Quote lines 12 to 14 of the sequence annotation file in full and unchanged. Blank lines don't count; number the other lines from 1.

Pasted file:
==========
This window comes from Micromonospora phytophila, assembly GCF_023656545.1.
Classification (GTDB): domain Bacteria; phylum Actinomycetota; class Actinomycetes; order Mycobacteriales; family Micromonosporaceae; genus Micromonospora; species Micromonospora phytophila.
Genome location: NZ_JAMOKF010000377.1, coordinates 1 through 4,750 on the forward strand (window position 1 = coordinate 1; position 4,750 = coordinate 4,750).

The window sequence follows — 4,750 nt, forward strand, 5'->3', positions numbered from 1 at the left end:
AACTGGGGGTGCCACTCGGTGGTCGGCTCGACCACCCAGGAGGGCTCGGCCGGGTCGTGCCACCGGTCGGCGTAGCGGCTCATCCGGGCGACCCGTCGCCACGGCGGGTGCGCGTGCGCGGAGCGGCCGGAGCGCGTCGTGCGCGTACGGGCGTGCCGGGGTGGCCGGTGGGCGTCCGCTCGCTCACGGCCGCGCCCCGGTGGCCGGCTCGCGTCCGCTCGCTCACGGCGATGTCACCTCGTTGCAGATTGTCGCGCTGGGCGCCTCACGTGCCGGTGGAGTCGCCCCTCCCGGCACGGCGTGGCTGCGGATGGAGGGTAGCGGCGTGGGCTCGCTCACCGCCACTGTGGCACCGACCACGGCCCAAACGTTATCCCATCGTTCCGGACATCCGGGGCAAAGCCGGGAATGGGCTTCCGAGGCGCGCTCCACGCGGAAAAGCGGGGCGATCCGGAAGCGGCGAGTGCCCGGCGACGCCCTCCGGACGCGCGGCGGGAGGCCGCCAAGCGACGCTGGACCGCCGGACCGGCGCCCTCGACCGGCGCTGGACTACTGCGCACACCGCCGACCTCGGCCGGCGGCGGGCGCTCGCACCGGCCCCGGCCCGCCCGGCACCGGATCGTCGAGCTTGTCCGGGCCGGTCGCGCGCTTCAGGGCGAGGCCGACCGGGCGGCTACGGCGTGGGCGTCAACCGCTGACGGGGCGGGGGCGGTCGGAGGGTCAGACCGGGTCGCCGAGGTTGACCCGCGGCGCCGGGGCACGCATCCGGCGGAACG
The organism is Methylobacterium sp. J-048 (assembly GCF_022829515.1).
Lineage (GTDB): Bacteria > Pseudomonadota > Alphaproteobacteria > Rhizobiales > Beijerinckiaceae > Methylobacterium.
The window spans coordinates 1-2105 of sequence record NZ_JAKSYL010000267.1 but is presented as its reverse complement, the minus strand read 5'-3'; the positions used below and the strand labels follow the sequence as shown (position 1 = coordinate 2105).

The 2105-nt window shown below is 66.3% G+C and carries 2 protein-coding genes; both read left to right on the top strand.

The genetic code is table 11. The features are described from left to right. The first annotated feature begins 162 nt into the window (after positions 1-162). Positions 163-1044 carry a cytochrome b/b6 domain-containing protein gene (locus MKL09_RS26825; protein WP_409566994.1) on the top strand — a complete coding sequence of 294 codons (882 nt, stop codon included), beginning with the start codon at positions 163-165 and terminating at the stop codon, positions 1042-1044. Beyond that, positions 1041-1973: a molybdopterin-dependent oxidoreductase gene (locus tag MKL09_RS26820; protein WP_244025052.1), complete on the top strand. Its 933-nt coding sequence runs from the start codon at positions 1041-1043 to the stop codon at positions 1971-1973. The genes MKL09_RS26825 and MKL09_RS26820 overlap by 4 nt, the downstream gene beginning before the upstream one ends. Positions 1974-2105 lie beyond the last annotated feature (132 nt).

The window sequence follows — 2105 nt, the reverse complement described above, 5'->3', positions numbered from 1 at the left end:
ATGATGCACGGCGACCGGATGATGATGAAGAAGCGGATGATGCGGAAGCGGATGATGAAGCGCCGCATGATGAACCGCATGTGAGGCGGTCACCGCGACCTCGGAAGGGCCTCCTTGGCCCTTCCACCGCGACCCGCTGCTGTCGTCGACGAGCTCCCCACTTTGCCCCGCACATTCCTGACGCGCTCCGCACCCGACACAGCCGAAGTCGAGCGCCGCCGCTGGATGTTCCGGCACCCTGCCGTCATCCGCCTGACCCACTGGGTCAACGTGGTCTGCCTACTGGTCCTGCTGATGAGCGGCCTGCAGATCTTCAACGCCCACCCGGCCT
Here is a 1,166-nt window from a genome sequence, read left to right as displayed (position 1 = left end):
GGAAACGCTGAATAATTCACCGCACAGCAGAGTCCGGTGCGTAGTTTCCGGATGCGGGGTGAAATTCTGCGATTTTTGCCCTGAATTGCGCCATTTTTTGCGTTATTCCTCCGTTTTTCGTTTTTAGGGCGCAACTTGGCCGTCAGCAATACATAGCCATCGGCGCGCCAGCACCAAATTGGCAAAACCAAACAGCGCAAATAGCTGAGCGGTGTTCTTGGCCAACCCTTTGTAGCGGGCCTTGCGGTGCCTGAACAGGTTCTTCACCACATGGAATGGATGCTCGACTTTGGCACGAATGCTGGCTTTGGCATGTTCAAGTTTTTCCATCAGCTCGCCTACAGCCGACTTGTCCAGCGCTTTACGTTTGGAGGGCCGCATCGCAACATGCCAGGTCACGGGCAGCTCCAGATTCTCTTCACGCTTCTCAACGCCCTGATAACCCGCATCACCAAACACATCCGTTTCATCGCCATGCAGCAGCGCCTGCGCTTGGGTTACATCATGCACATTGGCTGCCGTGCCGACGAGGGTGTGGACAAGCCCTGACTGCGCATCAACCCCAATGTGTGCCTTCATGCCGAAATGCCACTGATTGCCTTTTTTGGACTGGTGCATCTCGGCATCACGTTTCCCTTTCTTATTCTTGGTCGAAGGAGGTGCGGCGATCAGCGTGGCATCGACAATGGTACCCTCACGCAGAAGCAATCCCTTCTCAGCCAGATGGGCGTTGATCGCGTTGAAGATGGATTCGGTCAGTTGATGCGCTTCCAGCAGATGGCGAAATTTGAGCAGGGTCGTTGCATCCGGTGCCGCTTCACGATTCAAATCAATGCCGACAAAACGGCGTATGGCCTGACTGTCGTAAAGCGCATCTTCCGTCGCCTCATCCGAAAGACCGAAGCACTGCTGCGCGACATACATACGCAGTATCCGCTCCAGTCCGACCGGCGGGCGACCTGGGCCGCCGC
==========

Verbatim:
ATGATGCACGGCGACCGGATGATGATGAAGAAGCGGATGATGCGGAAGCGGATGATGAAGCGCCGCATGATGAACCGCATGTGAGGCGGTCACCGCGACCTCGGAAGGGCCTCCTTGGCCCTTCCACCGCGACCCGCTGCTGTCGTCGACGAGCTCCCCACTTTGCCCCGCACATTCCTGACGCGCTCCGCACCCGACACAGCCGAAGTCGAGCGCCGCCGCTGGATGTTCCGGCACCCTGCCGTCATCCGCCTGACCCACTGGGTCAACGTGGTCTGCCTACTGGTCCTGCTGATGAGCGGCCTGCAGATCTTCAACGCCCACCCGGCCT
Here is a 1,166-nt window from a genome sequence, read left to right as displayed (position 1 = left end):
GGAAACGCTGAATAATTCACCGCACAGCAGAGTCCGGTGCGTAGTTTCCGGATGCGGGGTGAAATTCTGCGATTTTTGCCCTGAATTGCGCCATTTTTTGCGTTATTCCTCCGTTTTTCGTTTTTAGGGCGCAACTTGGCCGTCAGCAATACATAGCCATCGGCGCGCCAGCACCAAATTGGCAAAACCAAACAGCGCAAATAGCTGAGCGGTGTTCTTGGCCAACCCTTTGTAGCGGGCCTTGCGGTGCCTGAACAGGTTCTTCACCACATGGAATGGATGCTCGACTTTGGCACGAATGCTGGCTTTGGCATGTTCAAGTTTTTCCATCAGCTCGCCTACAGCCGACTTGTCCAGCGCTTTACGTTTGGAGGGCCGCATCGCAACATGCCAGGTCACGGGCAGCTCCAGATTCTCTTCACGCTTCTCAACGCCCTGATAACCCGCATCACCAAACACATCCGTTTCATCGCCATGCAGCAGCGCCTGCGCTTGGGTTACATCATGCACATTGGCTGCCGTGCCGACGAGGGTGTGGACAAGCCCTGACTGCGCATCAACCCCAATGTGTGCCTTCATGCCGAAATGCCACTGATTGCCTTTTTTGGACTGGTGCATCTCGGCATCACGTTTCCCTTTCTTATTCTTGGTCGAAGGAGGTGCGGCGATCAGCGTGGCATCGACAATGGTACCCTCACGCAGAAGCAATCCCTTCTCAGCCAGATGGGCGTTGATCGCGTTGAAGATGGATTCGGTCAGTTGATGCGCTTCCAGCAGATGGCGAAATTTGAGCAGGGTCGTTGCATCCGGTGCCGCTTCACGATTCAAATCAATGCCGACAAAACGGCGTATGGCCTGACTGTCGTAAAGCGCATCTTCCGTCGCCTCATCCGAAAGACCGAAGCACTGCTGCGCGACATACATACGCAGTATCCGCTCCAGTCCGACCGGCGGGCGACCTGGGCCGCCGC